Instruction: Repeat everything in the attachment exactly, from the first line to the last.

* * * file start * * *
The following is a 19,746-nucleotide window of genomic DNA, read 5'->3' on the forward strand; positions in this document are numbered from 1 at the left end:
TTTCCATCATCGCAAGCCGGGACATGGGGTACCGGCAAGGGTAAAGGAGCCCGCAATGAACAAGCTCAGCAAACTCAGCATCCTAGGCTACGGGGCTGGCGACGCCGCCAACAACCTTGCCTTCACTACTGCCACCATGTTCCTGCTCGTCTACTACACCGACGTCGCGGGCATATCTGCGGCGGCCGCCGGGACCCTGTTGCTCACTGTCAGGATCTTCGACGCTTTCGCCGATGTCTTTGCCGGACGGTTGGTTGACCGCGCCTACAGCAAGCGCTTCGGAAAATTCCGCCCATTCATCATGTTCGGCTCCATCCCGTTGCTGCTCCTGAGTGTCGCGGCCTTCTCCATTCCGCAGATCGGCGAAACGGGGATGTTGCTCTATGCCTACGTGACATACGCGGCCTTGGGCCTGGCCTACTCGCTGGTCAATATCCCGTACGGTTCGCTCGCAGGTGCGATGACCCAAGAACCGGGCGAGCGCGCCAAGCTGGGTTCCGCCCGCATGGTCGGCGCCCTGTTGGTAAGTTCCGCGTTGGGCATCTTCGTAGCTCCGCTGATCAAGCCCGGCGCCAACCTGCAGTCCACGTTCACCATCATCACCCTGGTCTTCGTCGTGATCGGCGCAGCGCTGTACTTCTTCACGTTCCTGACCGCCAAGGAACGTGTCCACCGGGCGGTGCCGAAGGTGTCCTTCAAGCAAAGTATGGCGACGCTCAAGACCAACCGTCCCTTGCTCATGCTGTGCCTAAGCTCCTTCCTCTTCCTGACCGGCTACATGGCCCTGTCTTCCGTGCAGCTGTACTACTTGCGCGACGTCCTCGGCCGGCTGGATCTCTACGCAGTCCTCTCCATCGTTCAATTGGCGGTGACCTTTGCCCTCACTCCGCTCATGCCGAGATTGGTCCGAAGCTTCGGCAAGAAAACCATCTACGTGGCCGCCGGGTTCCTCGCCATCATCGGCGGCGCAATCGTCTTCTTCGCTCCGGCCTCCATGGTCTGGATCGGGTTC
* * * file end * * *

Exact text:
The following is a 19,746-nucleotide window of genomic DNA, read 5'->3' on the forward strand; positions in this document are numbered from 1 at the left end:
TTTCCATCATCGCAAGCCGGGACATGGGGTACCGGCAAGGGTAAAGGAGCCCGCAATGAACAAGCTCAGCAAACTCAGCATCCTAGGCTACGGGGCTGGCGACGCCGCCAACAACCTTGCCTTCACTACTGCCACCATGTTCCTGCTCGTCTACTACACCGACGTCGCGGGCATATCTGCGGCGGCCGCCGGGACCCTGTTGCTCACTGTCAGGATCTTCGACGCTTTCGCCGATGTCTTTGCCGGACGGTTGGTTGACCGCGCCTACAGCAAGCGCTTCGGAAAATTCCGCCCATTCATCATGTTCGGCTCCATCCCGTTGCTGCTCCTGAGTGTCGCGGCCTTCTCCATTCCGCAGATCGGCGAAACGGGGATGTTGCTCTATGCCTACGTGACATACGCGGCCTTGGGCCTGGCCTACTCGCTGGTCAATATCCCGTACGGTTCGCTCGCAGGTGCGATGACCCAAGAACCGGGCGAGCGCGCCAAGCTGGGTTCCGCCCGCATGGTCGGCGCCCTGTTGGTAAGTTCCGCGTTGGGCATCTTCGTAGCTCCGCTGATCAAGCCCGGCGCCAACCTGCAGTCCACGTTCACCATCATCACCCTGGTCTTCGTCGTGATCGGCGCAGCGCTGTACTTCTTCACGTTCCTGACCGCCAAGGAACGTGTCCACCGGGCGGTGCCGAAGGTGTCCTTCAAGCAAAGTATGGCGACGCTCAAGACCAACCGTCCCTTGCTCATGCTGTGCCTAAGCTCCTTCCTCTTCCTGACCGGCTACATGGCCCTGTCTTCCGTGCAGCTGTACTACTTGCGCGACGTCCTCGGCCGGCTGGATCTCTACGCAGTCCTCTCCATCGTTCAATTGGCGGTGACCTTTGCCCTCACTCCGCTCATGCCGAGATTGGTCCGAAGCTTCGGCAAGAAAACCATCTACGTGGCCGCCGGGTTCCTCGCCATCATCGGCGGCGCAATCGTCTTCTTCGCTCCGGCCTCCATGGTCTGGATCGGGTTC